Deep Brain Stimulation for ET Fades Over Time

Movement disorders such as Parkinson’s disease (PD) and essential tremor (ET) are not yet curable. Thus, the goal of treatment is symptom management. In both PD and ET, the first approach to controlling tremors is generally medication. For PD patients, medication is almost always immediately effective. For persons with ET, however, drugs may prove disappointing from the very start. Only about half of those with ET feel like pharmaceuticals offer good tremor control, while the other half go through a version of “pill roulette” only to opt out of medication altogether. Even when the drugs help, side effects from gradually increasing doses may prove intolerable for many who then give up on drugs.
When pharmaceuticals are no longer effective—or a person does not want medication—a doctor may suggest a neurosurgical procedure to interrupt tremor signals in the brain (neuromodulation).

Deep brain stimulation (DBS)

The science of neuromodulation got a huge boost in 1997 when the U.S. Food and Drug Administration (FDA) approved Deep Brain Stimulation (DBS) to treat tremors due to PD and ET. In DBS, tiny electrodes are surgically implanted in the brain. When connected by wires in the neck to a “power pack” inserted beneath the skin of the chest or abdomen, the electrodes deliver electric impulses to a small area of the thalamus gland. The impulses modulate the tremor signals to allow normal movement signals to reach the affected hand.

Benefits and risks of DBS

By 2018, it was estimated that over 150,000 DBS implants had been done globally, not just for tremors but also to treat other neurological disorders such as dystonia and epilepsy.i The large number of patient records accumulated during the last 20 years lends itself to an analysis of the benefits and risks of DBS, both short- and long-term.

DBS works for most patients. When the electrodes are appropriately placed and tested at the time of the surgery, the majority of patients immediately experience greatly reduced or complete cessation of tremors. Another benefit of DBS is the ability for the patient to modify the settings via a hand-held control. Once the electrodes have been programmed for maximum symptom relief with minimum side effects such as facial tingling, the patient can regulate symptom control depending on the situation.

However, as with any invasive neurosurgery, there are risks. In the short term, there is slight chance of infection, bleeding in the brain, headaches, and physical side effects that usually quickly diminish. But, in addition to occasional batter replacement, longer-term hardware problems can occur, including electrode migration and component malfunction. There is also an ongoing risk—though very small—of having a stroke.

Sometimes, it is necessary to surgically correct the location of the electrodes, or completely remove the advice. According to a study of 123 DBS patients in one center, and a comparison of the center’s experience vs. a review of published literature, “Annual hardware removal rates were 3.6 and 2.4% for per-study and per-patient analysis, respectively, and lead revision rates were 4.1 and 2.6%, respectively.”ii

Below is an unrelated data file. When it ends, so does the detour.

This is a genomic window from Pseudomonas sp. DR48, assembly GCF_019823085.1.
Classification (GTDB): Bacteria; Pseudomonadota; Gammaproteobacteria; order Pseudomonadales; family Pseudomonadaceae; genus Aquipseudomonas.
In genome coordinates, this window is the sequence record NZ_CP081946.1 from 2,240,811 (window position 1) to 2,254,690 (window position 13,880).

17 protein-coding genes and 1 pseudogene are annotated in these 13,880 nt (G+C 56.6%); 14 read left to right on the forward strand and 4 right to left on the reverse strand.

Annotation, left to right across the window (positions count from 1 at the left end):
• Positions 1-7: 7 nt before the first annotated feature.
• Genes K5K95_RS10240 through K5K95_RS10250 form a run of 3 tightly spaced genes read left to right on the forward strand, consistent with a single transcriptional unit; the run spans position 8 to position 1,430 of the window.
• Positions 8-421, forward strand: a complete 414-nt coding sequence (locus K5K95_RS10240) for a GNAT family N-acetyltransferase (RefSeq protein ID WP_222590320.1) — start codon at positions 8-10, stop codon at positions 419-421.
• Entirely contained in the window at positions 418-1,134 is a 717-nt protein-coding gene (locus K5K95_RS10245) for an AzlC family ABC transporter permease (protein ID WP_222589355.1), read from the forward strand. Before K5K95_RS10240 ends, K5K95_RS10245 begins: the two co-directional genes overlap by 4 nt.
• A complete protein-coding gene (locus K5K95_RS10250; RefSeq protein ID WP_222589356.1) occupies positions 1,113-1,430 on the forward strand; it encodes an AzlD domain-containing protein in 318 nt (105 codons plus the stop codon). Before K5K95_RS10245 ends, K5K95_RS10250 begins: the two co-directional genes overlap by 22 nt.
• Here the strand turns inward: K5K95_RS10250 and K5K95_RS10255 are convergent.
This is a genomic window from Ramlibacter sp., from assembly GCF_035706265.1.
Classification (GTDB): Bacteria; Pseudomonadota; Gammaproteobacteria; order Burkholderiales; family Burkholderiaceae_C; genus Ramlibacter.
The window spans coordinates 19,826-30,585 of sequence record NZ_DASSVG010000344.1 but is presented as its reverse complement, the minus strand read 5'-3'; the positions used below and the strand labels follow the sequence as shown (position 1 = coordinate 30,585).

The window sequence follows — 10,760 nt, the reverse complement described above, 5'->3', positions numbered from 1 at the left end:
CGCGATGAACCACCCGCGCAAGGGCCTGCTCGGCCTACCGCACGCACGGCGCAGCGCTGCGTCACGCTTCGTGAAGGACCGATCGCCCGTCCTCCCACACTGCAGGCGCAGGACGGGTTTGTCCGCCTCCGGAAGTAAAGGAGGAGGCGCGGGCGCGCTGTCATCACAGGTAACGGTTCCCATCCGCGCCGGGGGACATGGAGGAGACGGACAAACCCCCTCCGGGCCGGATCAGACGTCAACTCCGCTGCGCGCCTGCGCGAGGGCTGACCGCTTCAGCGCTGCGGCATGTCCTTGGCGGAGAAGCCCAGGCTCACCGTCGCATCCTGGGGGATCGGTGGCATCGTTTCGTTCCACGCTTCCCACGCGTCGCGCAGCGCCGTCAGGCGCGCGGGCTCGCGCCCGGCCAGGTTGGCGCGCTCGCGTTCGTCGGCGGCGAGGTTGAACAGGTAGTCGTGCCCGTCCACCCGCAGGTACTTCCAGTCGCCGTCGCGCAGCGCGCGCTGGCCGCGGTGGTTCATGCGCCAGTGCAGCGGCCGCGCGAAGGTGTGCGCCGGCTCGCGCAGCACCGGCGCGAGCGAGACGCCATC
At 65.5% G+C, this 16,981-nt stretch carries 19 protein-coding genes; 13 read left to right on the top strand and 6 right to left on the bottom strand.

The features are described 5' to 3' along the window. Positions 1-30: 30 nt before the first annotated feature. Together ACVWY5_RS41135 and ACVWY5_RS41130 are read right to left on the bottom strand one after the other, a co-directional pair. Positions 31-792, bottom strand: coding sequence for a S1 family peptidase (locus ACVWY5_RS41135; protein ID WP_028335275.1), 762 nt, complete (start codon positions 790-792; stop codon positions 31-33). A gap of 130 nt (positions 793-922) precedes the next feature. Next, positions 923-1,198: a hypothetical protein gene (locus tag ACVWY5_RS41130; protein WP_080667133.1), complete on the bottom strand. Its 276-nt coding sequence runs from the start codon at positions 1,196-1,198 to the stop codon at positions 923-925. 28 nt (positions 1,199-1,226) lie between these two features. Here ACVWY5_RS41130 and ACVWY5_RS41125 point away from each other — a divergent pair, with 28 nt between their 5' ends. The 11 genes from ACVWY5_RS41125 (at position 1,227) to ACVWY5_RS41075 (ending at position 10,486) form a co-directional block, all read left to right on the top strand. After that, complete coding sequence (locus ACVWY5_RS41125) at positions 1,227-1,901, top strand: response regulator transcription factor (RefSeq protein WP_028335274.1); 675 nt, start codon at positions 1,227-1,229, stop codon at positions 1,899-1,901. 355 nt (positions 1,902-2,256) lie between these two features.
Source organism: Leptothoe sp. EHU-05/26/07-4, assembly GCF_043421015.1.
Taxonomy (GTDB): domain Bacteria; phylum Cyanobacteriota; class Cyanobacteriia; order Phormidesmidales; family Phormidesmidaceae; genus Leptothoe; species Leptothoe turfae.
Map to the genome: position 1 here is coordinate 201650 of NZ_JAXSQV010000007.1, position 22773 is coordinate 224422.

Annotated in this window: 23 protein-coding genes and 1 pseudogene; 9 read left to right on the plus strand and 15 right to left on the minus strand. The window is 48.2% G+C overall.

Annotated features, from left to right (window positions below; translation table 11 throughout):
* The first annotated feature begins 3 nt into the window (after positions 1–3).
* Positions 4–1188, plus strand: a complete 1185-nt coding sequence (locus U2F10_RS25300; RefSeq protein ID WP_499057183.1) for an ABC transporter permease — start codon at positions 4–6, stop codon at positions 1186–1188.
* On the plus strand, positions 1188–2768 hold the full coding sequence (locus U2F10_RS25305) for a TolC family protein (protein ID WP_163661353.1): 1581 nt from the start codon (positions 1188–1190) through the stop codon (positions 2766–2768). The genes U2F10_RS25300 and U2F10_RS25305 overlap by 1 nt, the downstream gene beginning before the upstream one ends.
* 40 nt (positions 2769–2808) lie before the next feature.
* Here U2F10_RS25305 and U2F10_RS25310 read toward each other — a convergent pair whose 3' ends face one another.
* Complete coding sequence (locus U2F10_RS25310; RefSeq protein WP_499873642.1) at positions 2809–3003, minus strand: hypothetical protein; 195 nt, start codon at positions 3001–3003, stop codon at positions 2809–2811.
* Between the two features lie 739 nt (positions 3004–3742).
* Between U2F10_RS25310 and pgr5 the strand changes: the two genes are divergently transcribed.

Discovering another long-term problem

Recently, a new long-term problem has been identified. The power of DBS to control ET fades over time. A March, 2019 published article by a German research team tracked 20 ET patients from pre-surgical baseline through up to 10 years of follow-up.iii Patients were evaluated (with stimulation on and off) using the Tremor Rating Scale (TRS), the Archimedes spiral drawing, and the activities of daily living score. They found that despite significant initial tremor improvement, its severity worsened over time. Of special concern, “Long-term worsening of the TRS was more profound during stim-ON than in the stim-OFF condition, indicating habituation to stimulation.” In other words, the brain adapted to the stimulation in such a way that it lost its effect over the long term.

Focused ultrasound: a non-surgical alternative to DBS

A growing number of people with ET who are not satisfied with medication—or whose drugs no longer work—are turning to a noninvasive, MRI-guided brain treatment called focused ultrasound. Instead of implants in the brain to modulate tremor signals, beams of ultrasound can be aimed at the same area to deaden the “relay station” so the affected hand regains steadiness. This targeted treatment does not affect normal brain signals. Since there is no drilling or implantation, it is done on an outpatient basis with no danger of infection or brain bleed.

For more information on this durable alternative to DBS, visit our website.

iiEngel K, Huckhagel T, Gulberti A, Pötter-Nerger M et al. Towards unambiguous reporting of complications related to deep brain stimulation surgery: A retrospective single-center analysis and systematic review of the literature. PLoS One. 2018 Aug 2;13(8):e0198529.
iiiPaschen S, Forstenpointner J, Becktepe J, Heinzel S et al. Long-term efficacy of deep brain stimulation for essential tremor: An observer-blinded study. Neurology. 2019 Mar 19;92(12):e1378-e1386.

About Dr. Dan Sperling

Dan Sperling, MD, DABR, is a board certified radiologist who is globally recognized as a leader in multiparametric MRI for the detection and diagnosis of a range of disease conditions. As Medical Director of the Sperling Prostate Center, Sperling Medical Group and Sperling Neurosurgery Associates, he and his team are on the leading edge of significant change in medical practice. He is the co-author of the new patient book Redefining Prostate Cancer, and is a contributing author on over 25 published studies. For more information, contact the Sperling Neurosurgery Associates.

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